That said, this would've been the perfect use case for the Ryzen 4000 U-series CPUs. Equipping the Surface Book 3 with a Ryzen 7 4800U would've allowed for performance on par with 45W 6/8-core Intel-based 15" competitors but within the Surface's 15-25W TDP budget.

    Intel Ice Lake U-series is by far the biggest disappointment on this machine -- it (along with every other premium Intel-powered ultrabook) gets destroyed by the 4700U-powered $650 Acer Swift 3. The performance picture gets even worse when you look at, say, the Asus ROG Zephyrus G14, which ups the ante with the desktop-killing Ryzen 9 4900HS for under $1,500 -- with a 14" screen, solid battery life, and lower weight than even the 13" Surface Book 3.
    Reply
  • lmcd - Thursday, June 4, 2020 - link

    It's completely idiotic to compare a part that fits in a tablet form factor with a laptop sporting a 35W CPU. Whether the form factor is dumb or not is a different question.

    Worth remembering that Intel has delivered a "true SoC" platform for quite some time now. AMD's past CPUs, by comparison, weren't "true SoC" platforms and weren't even candidates to fit on this size of board. Ryzen 2x00U had an idle power bug across the platform, further removing it from candidacy.

    That means the first AMD SoC the Surface Book team might've had the chance to integrate is the 3x00U. Based on how long it took for MS to integrate Ice Lake, the Surface Book 3 wouldn't get the 4700U until Christmas or later. Possibly longer considering that the 4700U is a more substantial change than Ice Lake vs past Intel SoCs.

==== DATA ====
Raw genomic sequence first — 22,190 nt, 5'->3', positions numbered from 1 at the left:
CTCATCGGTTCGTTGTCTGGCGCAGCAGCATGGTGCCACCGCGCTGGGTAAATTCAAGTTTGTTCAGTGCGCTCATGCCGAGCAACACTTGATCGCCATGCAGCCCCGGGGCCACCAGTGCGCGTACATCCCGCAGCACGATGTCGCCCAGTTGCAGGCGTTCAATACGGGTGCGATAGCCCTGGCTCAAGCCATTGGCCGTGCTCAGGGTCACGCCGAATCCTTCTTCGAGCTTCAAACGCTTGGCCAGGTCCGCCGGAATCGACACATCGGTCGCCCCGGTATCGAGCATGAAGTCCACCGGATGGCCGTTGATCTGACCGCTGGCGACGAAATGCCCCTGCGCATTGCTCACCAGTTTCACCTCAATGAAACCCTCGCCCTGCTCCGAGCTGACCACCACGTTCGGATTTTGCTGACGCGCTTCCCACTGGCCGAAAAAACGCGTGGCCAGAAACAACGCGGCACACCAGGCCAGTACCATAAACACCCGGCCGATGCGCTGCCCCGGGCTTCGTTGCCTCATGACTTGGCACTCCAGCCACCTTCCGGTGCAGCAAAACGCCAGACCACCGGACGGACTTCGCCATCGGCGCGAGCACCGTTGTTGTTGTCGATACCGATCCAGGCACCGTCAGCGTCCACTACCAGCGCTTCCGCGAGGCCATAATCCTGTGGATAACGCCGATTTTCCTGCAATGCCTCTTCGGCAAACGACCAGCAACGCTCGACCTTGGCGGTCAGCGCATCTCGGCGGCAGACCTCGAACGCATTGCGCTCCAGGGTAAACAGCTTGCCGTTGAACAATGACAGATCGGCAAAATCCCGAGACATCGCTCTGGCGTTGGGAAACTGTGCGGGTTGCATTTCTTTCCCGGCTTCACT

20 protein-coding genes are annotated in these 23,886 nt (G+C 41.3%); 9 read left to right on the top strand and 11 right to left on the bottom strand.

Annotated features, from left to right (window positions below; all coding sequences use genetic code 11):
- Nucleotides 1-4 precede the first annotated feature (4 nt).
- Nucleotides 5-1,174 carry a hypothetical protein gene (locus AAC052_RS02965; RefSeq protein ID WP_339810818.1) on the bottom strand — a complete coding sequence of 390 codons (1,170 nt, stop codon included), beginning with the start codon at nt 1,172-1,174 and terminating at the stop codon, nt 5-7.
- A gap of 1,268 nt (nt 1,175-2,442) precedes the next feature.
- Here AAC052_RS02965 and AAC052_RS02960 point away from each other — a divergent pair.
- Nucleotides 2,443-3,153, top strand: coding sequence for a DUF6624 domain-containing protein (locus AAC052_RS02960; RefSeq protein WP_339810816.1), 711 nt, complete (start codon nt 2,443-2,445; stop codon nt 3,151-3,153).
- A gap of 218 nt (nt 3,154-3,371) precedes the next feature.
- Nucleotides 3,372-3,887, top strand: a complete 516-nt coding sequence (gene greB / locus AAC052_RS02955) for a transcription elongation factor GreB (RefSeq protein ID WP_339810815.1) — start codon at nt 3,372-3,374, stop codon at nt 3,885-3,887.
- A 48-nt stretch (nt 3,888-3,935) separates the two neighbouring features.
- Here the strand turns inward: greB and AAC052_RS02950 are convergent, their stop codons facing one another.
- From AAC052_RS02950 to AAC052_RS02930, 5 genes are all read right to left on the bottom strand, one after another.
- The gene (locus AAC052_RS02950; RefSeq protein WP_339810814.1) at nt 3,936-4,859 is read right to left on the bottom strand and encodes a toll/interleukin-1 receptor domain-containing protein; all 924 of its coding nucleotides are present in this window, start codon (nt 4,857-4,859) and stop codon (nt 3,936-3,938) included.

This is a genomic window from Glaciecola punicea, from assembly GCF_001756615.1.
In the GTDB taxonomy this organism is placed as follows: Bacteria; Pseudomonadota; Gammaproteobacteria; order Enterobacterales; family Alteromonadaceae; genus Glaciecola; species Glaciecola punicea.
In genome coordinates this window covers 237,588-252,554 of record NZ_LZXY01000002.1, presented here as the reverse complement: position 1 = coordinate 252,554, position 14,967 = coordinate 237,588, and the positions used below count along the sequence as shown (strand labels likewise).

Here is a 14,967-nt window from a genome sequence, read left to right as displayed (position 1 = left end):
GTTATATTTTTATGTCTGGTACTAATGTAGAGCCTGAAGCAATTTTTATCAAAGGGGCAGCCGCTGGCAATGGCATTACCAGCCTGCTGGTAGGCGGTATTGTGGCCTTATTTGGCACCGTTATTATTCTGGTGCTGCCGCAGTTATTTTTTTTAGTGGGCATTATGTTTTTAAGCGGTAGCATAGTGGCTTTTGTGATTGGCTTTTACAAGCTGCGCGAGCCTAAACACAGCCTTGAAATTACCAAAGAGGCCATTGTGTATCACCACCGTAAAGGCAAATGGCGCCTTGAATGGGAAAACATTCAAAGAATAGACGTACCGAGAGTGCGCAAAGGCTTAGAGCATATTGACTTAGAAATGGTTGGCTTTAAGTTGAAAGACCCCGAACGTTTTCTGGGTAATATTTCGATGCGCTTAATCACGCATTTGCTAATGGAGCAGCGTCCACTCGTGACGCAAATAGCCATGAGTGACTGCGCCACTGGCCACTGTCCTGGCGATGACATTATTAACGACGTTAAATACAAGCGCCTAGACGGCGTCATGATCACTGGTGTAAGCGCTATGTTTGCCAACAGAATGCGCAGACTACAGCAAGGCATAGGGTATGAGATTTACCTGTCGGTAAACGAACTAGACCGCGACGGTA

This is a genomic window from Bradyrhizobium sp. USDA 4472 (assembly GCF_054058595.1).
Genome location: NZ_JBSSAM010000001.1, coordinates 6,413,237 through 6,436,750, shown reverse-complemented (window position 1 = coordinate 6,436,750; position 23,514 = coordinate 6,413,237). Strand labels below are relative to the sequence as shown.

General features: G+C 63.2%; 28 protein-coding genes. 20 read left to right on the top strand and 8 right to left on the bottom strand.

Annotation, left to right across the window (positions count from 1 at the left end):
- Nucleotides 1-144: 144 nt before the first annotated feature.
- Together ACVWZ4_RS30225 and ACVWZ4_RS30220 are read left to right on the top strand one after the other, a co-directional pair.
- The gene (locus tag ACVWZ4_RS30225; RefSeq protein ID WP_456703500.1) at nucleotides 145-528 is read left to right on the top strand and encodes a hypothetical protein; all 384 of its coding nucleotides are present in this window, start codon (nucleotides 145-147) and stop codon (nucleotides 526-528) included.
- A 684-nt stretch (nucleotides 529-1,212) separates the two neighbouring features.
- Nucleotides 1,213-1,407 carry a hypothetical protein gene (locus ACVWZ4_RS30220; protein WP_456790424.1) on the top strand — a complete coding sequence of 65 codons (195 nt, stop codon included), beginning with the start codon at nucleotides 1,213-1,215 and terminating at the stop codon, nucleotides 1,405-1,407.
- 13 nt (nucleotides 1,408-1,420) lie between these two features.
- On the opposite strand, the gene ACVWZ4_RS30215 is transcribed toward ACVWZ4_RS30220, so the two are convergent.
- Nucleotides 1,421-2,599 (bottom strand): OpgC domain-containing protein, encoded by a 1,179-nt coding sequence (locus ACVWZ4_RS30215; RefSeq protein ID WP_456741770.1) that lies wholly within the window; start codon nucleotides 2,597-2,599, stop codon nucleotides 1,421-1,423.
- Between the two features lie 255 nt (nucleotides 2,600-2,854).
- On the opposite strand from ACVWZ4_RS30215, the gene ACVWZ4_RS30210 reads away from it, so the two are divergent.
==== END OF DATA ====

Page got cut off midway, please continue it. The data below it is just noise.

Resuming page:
Reply
  • lmcd - Thursday, June 4, 2020 - link

    Yea just found this from the Renoir intro:

    "AMD’s latest Ryzen mobile product is the first design the company has done that combines CPU, GPU, and IO all on a monolithic die in TSMC’s 7nm process."

    Indicating that IO wasn't entirely on-board before. Surface Book 4 could theoretically have a Ryzen design.
    Reply
  • Deicidium369 - Friday, June 5, 2020 - link

    Would imagine that the 1 AMD design they have would be sporting the 4000 series - wonder how much of a new design was needed to support it. Thermals would be better on the 4000 vs the older design Reply
  • Spunjji - Friday, June 5, 2020 - link

    I think you've misinterpreted that - Renoir is the first AMD SoC that combines all of that *on 7nm*. I'm fairly sure Raven ridge included USB, SATA etc on-die - that's how the A300 Promontory "chipset" in the ASRock A300 does its thing.

    Wouldn't surprise me if the SoC had a larger package area than the Intel competitors, though. Intel have been working hard on that aspect for a few generations now.
    Reply